C I V I L    M A R R I A G E    I S    A    C I V I L    R I G H T.

A N D N O W I T ' S T H E L A W O F T H E L A N D.

Friday, November 29, 2019

Waitin' for the Weekend

Buck Hayes

Thursday, November 28, 2019

Happy Thanksgiving!

--by Joe Phillips

M.P. is having dinner with his children and grandchildren today.  We'll be having our own turkey feast this weekend, and I'll post some photos afterwards.  Meanwhile, good wishes to all my truckbuddies for good food and good cheer today.

Sunday, November 24, 2019

Sunday Drive: Come, Ye Thankful People, Come

Award-winning fiddler Craig Duncan presents a sweet rendition of this beloved Thanksgiving hymn:

Friday, November 22, 2019

Waitin' for the Weekend

Seems like a good date for some couples pics.

Sunday, November 17, 2019

Sunday Drive: What Mattered Most

It has only recently come to your Head Trucker's attention that country star Ty Herndon - who came out in 2014 - re-recorded his 1995 hit  "What Mattered Most" for Pride 2019, but with changed pronouns.

It happens that Ty was one of my favorite singers back in the 90's, though this was not my favorite of his songs.  Still, I sure do admire what he has done with it - haven't we all mentally transposed the pronouns in countless songs over the years?  See what you think.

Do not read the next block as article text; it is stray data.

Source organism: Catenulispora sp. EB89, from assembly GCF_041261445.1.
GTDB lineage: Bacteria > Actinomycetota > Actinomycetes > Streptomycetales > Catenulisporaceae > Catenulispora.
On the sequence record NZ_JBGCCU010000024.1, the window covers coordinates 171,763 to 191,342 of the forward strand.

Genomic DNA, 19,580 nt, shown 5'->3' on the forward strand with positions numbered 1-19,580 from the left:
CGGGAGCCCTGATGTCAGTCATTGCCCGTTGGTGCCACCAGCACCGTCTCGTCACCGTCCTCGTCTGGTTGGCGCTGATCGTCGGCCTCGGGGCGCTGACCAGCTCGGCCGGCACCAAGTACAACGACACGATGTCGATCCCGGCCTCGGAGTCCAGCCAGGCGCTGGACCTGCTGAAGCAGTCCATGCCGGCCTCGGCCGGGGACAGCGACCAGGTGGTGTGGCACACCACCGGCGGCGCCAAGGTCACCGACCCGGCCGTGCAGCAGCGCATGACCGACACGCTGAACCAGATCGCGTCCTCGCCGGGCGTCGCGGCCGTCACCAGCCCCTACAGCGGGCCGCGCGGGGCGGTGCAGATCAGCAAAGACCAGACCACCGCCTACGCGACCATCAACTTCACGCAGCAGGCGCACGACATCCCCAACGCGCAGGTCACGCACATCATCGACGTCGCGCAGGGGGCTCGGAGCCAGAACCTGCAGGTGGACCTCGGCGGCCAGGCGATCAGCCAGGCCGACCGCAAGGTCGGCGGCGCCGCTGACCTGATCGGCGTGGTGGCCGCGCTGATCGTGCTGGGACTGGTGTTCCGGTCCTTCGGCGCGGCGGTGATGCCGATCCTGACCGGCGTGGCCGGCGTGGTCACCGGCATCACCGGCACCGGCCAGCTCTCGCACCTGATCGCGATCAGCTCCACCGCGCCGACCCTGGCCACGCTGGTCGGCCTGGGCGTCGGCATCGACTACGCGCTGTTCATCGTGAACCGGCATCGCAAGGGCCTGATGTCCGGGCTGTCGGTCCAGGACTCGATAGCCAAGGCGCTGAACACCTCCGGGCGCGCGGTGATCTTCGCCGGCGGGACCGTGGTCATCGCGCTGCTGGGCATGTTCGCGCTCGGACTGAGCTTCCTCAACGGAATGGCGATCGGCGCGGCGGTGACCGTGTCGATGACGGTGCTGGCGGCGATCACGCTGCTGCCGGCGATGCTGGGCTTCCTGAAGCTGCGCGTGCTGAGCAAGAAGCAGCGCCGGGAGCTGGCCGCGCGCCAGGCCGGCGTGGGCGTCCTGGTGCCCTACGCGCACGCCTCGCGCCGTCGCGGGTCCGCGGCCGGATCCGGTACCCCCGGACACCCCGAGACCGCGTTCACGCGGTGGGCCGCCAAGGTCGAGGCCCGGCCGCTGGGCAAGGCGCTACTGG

For you non-country fans, here's one of his hits that really shows off his smooth, sexy baritone:

Saturday, November 16, 2019

Waitin' for the Weekend

Sunday, November 10, 2019

Sunday Drive: All the Things You Are

The other day, I tried to express my thoughts here in the BT about the present age.  But the manifest contrast between the corrupted culture of today and this exquisite piece by Artie Shaw and his orchestra from 80 years ago - which, I realize with a shock, was not all that long before I was born - expresses what I was trying to say so much better than any words of mine can.

Just drink it in, beautiful thoughts in a beautiful form - the sheer loveliness of the music. 


Friday, November 8, 2019

Waitin' for the Weekend

Wednesday, November 6, 2019

The Pork Boys Do Tex-Mex

This past weekend, M.P. used his new lace tablecloth for the first time, and our theme was of course autumn leaves.  His two ceramic autumn-leaf bowls coordinated perfectly, as seen at center.

Last Saturday being an anniversary of sorts, we celebrated very quietly but enjoyably with Whataburgers, french fries, and those marvelous, perfectly tender, and oh-so-tasty onion ringsComme ils sont exquis!  The connoisseurs among you know what I mean.  We can afford to treat ourselves to these delights only a few times a year, so they are a rare but welcome treat on our table.

On Sunday, M.P. - who loves all things Tex-Mex - made one of our favorite dinners, centered around fish tacos made with fried-biscuit tortillas.  M.P. invented fish tacos some years ago in a moment of culinary genius.  I was skeptical at first, but quickly became a devout believer.  You would too, if only you tried one.

Now they may not be very auténtico, but don't knock 'em till you've tried 'em, fellas. Especially when the breaded fish are hot out of the skillet and covered with homemade guacamole, salsa, sour cream, shredded cheese, black olives, chopped tomatoes, chopped onions, and shredded lettuce, not to mention some green chile sauce to give it all a little zing.  Olé!

These tacos are made of ordinary canned biscuit dough, each biscuit rolled out flat and fried on a hot griddle, then folded over.  Very soft and very yummy with any kind of filling.